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# How to Solve R Error: Incorrect number of subscripts on matrix

by | Programming, R, Tips

This error occurs when you try to assign a value to a position in a vector but have a comma next to the position. R interprets the comma as trying to assign a value to a row or column position in a matrix. You can solve this error by removing the comma. For example,

```x <- c(2, 4, 6, 8, 10, 12, 14)

x[1] <- 20```

This tutorial will go through the error in detail with code examples.

## Example #1

Let’s look at an example to reproduce the error. First, we will define a vector with seven values:

`x <- c(2, 4, 6, 8, 10, 12, 14)`

Next, we will try to assign the value `76` to the fourth element in the vector:

`x[4, ] <- 76`

Let’s run the code to see what happens:

`Error in x[4, ] <- 22 : incorrect number of subscripts on matrix`

The error occurs because we put a comma after the position. We can use the comma syntax to handle 2-dimensional data structures like a matrix. For example,

```mat = matrix(rep(0,5), nrow=5, ncol=5)
mat```
```     [,1] [,2] [,3] [,4] [,5]
[1,]    0    0    0    0    0
[2,]    0    0    0    0    0
[3,]    0    0    0    0    0
[4,]    0    0    0    0    0
[5,]    0    0    0    0    0```

The syntax `mat[i,]` returns the ith row of the matrix and `mat[,i]` returns the ith column of the matrix.

`x`
` [1] 0 0 0 0 0 0 0 0 0 0`

The vector `x` is one-dimensional, and therefore, the comma syntax is not valid.

### Solution

We can solve the error by removing the comma. Let’s look at the revised code.

```x <- c(2, 4, 6, 8, 10, 12, 14)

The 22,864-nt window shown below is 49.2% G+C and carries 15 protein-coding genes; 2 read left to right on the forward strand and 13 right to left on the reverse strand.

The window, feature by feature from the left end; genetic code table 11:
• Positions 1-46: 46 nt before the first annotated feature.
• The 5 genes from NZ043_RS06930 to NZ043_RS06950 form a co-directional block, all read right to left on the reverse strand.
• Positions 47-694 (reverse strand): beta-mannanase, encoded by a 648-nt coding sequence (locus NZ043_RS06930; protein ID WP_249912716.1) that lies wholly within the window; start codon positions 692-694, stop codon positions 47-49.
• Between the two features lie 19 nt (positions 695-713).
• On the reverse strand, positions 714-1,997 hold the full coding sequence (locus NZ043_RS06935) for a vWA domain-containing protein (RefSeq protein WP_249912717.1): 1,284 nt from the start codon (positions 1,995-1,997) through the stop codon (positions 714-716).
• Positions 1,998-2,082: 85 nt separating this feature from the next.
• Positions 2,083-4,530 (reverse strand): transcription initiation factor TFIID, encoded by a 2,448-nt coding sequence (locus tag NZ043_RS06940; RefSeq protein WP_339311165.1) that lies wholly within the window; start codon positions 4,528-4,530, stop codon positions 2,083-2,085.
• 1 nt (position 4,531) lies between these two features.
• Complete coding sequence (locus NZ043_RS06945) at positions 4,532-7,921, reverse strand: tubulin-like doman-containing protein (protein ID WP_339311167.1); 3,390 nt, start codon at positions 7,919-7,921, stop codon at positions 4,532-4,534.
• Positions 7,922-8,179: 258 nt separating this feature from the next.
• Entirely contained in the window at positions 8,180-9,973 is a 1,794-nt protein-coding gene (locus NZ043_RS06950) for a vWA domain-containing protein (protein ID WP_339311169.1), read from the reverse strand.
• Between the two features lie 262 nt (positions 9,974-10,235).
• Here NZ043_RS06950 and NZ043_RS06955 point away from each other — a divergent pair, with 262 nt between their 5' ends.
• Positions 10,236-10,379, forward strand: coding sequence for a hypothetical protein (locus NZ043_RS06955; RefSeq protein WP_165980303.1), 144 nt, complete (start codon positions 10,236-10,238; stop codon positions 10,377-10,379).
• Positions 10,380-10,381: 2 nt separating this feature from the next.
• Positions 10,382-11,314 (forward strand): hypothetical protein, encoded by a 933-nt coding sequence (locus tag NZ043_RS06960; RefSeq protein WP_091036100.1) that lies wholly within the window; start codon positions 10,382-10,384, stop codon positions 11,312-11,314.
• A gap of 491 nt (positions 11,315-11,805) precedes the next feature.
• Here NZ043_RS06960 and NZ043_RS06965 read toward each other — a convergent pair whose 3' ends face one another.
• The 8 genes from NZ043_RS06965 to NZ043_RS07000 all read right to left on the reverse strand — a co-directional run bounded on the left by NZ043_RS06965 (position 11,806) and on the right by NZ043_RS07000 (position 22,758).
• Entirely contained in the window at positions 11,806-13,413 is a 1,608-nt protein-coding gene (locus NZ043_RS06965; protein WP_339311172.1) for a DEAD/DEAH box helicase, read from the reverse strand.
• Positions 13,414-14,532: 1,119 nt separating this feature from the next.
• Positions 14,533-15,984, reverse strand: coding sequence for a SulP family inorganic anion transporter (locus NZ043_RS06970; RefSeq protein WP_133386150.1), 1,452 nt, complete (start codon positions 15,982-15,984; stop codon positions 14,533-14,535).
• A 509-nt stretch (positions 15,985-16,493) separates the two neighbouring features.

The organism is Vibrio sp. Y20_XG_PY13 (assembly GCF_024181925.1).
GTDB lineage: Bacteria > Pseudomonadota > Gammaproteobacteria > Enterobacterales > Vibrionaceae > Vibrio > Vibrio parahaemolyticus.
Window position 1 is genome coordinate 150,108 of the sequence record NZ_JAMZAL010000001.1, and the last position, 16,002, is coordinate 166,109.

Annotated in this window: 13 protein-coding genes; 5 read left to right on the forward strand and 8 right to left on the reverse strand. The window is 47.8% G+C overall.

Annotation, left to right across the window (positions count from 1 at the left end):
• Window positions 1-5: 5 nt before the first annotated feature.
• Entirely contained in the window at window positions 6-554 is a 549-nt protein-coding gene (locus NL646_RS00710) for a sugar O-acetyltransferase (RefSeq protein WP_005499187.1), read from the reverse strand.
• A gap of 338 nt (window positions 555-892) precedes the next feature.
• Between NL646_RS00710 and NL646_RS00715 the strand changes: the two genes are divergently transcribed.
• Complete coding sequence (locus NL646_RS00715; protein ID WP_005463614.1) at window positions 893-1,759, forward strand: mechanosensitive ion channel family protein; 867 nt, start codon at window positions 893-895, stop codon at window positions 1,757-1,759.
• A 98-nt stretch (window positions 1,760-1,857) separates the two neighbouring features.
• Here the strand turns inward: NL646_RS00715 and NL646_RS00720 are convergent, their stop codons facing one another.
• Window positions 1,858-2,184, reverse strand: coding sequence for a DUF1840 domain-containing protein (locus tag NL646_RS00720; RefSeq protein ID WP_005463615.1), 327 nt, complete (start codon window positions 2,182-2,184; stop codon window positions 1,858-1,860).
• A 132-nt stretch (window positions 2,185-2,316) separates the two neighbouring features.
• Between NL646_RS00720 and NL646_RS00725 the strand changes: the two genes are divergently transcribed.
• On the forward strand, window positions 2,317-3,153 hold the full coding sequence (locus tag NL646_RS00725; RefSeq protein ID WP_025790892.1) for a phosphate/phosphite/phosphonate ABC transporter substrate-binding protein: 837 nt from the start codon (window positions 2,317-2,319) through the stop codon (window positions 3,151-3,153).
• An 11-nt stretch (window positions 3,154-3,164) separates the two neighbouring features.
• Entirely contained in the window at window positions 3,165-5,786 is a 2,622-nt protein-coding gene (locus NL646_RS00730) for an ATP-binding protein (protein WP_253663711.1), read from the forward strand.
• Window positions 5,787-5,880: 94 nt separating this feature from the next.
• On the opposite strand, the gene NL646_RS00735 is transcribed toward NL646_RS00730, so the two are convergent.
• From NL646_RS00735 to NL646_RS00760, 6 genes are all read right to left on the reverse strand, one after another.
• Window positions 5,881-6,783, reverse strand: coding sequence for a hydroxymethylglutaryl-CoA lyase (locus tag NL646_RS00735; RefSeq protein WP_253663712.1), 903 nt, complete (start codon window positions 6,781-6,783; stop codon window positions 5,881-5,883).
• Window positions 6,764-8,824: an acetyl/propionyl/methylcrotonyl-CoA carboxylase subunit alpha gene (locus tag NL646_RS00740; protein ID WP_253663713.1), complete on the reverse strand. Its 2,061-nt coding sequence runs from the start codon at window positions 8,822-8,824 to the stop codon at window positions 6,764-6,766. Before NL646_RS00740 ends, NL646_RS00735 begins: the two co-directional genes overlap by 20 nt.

x[4] <- 76

x```

Let’s run the code to get the result:

```[1]  2  4  6 76 10 12 14
```

We successfully assigned the value `76` to the fourth value in the matrix.

## Example #2

Let’s look at a second example where we try to replace the values in a vector using a `for` loop.

```# Define vector

x <- rep(1,10)

# Attempt to replace values in vector with zero

for (i in 1:length(x)) {

x[i,] = 0

}```

Let’s run the code to see what happens:

`Error in x[i, ] <- 0 : incorrect number of subscripts on matrix`

The error occurs because we included a comma when trying to assign zeros to the vector.

### Solution

We can solve this error by removing the comma

```# Define vector of ones

x <- rep(1,10)

# Attempt to replace values in vector with zeros

for (i in 1:length(x)) {

x[i] = 0

}

x```

Let’s run the code to see the result:

`[1] 0 0 0 0 0 0 0 0 0 0`

We successfully replaced the values in the vector with zeros.

## Assigning Values to a Matrix

Let’s look at an example of assigning values to a matrix using the comma syntax.

```mat = matrix(rep(0,5), nrow=5, ncol=5)

for(i in 1:5)
{
mat[i,] <- 98
}

mat```
```     [,1] [,2] [,3] [,4] [,5]
[1,]   98   98   98   98   98
[2,]   98   98   98   98   98
[3,]   98   98   98   98   98
[4,]   98   98   98   98   98
[5,]   98   98   98   98   98```

## Summary

Congratulations on reading to the end of this tutorial!

For further reading on R-related errors, go to the articles:

Go to the online courses page on R to learn more about coding in R for data science and machine learning.

Have fun and happy researching!

##### Suf
Research Scientist at | + posts

Suf is a research scientist at Moogsoft, specializing in Natural Language Processing and Complex Networks. Previously he was a Postdoctoral Research Fellow in Data Science working on adaptations of cutting-edge physics analysis techniques to data-intensive problems in industry. In another life, he was an experimental particle physicist working on the ATLAS Experiment of the Large Hadron Collider. His passion is to share his experience as an academic moving into industry while continuing to pursue research. Find out more about the creator of the Research Scientist Pod here and sign up to the mailing list here!